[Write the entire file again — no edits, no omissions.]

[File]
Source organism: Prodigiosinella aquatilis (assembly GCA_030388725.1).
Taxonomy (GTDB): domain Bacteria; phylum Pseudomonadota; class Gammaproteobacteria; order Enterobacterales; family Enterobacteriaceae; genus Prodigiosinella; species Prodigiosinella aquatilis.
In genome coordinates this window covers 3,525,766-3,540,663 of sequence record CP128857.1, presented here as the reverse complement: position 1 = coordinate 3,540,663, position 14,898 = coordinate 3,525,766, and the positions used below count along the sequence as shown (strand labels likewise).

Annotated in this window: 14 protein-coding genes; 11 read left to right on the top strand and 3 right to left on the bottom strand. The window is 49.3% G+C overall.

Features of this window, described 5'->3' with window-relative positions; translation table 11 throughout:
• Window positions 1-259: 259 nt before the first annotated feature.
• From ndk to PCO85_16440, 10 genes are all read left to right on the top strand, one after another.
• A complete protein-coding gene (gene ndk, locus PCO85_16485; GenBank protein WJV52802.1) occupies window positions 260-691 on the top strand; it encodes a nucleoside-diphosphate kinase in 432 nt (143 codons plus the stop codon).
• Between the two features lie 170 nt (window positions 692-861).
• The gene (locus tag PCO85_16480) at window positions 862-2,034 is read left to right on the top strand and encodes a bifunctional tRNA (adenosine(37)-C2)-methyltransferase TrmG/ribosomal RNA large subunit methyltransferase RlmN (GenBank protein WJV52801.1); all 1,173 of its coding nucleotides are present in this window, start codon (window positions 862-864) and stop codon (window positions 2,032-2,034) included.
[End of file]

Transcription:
Source organism: Prodigiosinella aquatilis (assembly GCA_030388725.1).
Taxonomy (GTDB): domain Bacteria; phylum Pseudomonadota; class Gammaproteobacteria; order Enterobacterales; family Enterobacteriaceae; genus Prodigiosinella; species Prodigiosinella aquatilis.
In genome coordinates this window covers 3,525,766-3,540,663 of sequence record CP128857.1, presented here as the reverse complement: position 1 = coordinate 3,540,663, position 14,898 = coordinate 3,525,766, and the positions used below count along the sequence as shown (strand labels likewise).

Annotated in this window: 14 protein-coding genes; 11 read left to right on the top strand and 3 right to left on the bottom strand. The window is 49.3% G+C overall.

Features of this window, described 5'->3' with window-relative positions; translation table 11 throughout:
• Window positions 1-259: 259 nt before the first annotated feature.
• From ndk to PCO85_16440, 10 genes are all read left to right on the top strand, one after another.
• A complete protein-coding gene (gene ndk, locus PCO85_16485; GenBank protein WJV52802.1) occupies window positions 260-691 on the top strand; it encodes a nucleoside-diphosphate kinase in 432 nt (143 codons plus the stop codon).
• Between the two features lie 170 nt (window positions 692-861).
• The gene (locus tag PCO85_16480) at window positions 862-2,034 is read left to right on the top strand and encodes a bifunctional tRNA (adenosine(37)-C2)-methyltransferase TrmG/ribosomal RNA large subunit methyltransferase RlmN (GenBank protein WJV52801.1); all 1,173 of its coding nucleotides are present in this window, start codon (window positions 862-864) and stop codon (window positions 2,032-2,034) included.